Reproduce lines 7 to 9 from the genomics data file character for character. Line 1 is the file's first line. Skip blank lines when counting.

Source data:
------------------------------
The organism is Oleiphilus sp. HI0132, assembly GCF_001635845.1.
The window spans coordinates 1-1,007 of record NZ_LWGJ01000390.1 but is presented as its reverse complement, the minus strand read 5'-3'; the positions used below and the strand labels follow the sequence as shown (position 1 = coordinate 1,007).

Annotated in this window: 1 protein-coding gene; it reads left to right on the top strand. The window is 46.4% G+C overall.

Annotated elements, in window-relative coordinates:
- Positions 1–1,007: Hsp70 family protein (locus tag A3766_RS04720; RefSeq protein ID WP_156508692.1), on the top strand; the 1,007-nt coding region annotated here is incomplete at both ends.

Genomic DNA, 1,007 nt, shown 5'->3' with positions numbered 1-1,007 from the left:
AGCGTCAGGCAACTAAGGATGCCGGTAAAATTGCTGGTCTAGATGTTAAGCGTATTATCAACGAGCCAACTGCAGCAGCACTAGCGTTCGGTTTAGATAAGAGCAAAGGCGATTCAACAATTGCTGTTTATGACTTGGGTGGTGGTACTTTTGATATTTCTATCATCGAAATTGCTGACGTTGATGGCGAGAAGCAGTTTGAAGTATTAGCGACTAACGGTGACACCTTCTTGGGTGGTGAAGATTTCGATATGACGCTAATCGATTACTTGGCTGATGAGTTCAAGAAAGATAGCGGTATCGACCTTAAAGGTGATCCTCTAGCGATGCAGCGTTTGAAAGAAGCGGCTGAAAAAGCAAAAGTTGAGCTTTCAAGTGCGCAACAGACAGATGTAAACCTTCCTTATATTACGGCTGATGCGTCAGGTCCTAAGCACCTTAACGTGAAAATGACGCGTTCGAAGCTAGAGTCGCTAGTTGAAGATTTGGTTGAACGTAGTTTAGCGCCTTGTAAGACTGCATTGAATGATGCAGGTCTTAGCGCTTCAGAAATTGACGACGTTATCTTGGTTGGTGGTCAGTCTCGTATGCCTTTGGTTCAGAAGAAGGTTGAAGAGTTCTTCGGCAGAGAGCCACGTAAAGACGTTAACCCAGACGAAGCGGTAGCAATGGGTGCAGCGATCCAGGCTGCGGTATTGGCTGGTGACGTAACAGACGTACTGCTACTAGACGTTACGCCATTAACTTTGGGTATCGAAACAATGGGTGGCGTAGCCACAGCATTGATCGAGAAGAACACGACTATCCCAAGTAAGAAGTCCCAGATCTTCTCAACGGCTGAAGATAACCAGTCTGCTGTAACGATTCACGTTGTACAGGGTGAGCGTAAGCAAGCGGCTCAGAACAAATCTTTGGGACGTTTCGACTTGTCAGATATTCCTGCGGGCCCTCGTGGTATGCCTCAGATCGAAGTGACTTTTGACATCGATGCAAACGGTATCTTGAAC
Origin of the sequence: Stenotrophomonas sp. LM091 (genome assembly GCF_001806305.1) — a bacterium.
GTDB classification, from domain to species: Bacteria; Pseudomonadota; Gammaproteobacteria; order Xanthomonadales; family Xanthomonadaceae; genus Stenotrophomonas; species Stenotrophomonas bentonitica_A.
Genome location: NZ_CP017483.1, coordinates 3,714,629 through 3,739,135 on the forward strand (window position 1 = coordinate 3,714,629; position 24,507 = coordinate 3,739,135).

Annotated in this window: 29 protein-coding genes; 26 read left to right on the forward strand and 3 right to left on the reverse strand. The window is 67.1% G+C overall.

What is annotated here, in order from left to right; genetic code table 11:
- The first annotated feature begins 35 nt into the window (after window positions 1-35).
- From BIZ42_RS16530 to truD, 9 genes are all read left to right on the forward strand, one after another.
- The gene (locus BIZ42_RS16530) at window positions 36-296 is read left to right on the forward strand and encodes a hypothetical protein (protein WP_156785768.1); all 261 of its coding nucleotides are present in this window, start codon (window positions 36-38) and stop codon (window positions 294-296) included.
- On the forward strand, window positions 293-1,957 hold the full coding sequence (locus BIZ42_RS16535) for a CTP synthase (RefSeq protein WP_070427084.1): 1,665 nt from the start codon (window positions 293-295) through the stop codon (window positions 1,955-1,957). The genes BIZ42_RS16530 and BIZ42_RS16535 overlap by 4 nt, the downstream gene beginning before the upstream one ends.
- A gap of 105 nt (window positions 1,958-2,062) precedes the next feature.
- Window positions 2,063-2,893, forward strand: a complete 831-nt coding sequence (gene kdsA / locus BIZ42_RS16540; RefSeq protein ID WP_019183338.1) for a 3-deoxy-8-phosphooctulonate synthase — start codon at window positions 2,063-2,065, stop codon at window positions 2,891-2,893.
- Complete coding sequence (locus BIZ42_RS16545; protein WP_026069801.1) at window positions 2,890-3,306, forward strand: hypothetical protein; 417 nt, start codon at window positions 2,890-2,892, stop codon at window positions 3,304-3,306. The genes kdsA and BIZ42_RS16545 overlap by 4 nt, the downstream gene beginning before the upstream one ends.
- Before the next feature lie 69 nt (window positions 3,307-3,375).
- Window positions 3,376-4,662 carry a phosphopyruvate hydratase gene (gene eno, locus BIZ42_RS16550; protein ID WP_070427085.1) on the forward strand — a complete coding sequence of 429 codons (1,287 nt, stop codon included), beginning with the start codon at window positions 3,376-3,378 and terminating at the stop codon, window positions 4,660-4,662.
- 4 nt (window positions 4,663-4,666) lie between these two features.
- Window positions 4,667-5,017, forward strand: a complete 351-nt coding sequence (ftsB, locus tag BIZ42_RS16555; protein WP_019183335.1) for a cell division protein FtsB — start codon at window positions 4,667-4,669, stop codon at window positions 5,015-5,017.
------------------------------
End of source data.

AGCGTCAGGCAACTAAGGATGCCGGTAAAATTGCTGGTCTAGATGTTAAGCGTATTATCAACGAGCCAACTGCAGCAGCACTAGCGTTCGGTTTAGATAAGAGCAAAGGCGATTCAACAATTGCTGTTTATGACTTGGGTGGTGGTACTTTTGATATTTCTATCATCGAAATTGCTGACGTTGATGGCGAGAAGCAGTTTGAAGTATTAGCGACTAACGGTGACACCTTCTTGGGTGGTGAAGATTTCGATATGACGCTAATCGATTACTTGGCTGATGAGTTCAAGAAAGATAGCGGTATCGACCTTAAAGGTGATCCTCTAGCGATGCAGCGTTTGAAAGAAGCGGCTGAAAAAGCAAAAGTTGAGCTTTCAAGTGCGCAACAGACAGATGTAAACCTTCCTTATATTACGGCTGATGCGTCAGGTCCTAAGCACCTTAACGTGAAAATGACGCGTTCGAAGCTAGAGTCGCTAGTTGAAGATTTGGTTGAACGTAGTTTAGCGCCTTGTAAGACTGCATTGAATGATGCAGGTCTTAGCGCTTCAGAAATTGACGACGTTATCTTGGTTGGTGGTCAGTCTCGTATGCCTTTGGTTCAGAAGAAGGTTGAAGAGTTCTTCGGCAGAGAGCCACGTAAAGACGTTAACCCAGACGAAGCGGTAGCAATGGGTGCAGCGATCCAGGCTGCGGTATTGGCTGGTGACGTAACAGACGTACTGCTACTAGACGTTACGCCATTAACTTTGGGTATCGAAACAATGGGTGGCGTAGCCACAGCATTGATCGAGAAGAACACGACTATCCCAAGTAAGAAGTCCCAGATCTTCTCAACGGCTGAAGATAACCAGTCTGCTGTAACGATTCACGTTGTACAGGGTGAGCGTAAGCAAGCGGCTCAGAACAAATCTTTGGGACGTTTCGACTTGTCAGATATTCCTGCGGGCCCTCGTGGTATGCCTCAGATCGAAGTGACTTTTGACATCGATGCAAACGGTATCTTGAAC
Origin of the sequence: Stenotrophomonas sp. LM091 (genome assembly GCF_001806305.1) — a bacterium.
GTDB classification, from domain to species: Bacteria; Pseudomonadota; Gammaproteobacteria; order Xanthomonadales; family Xanthomonadaceae; genus Stenotrophomonas; species Stenotrophomonas bentonitica_A.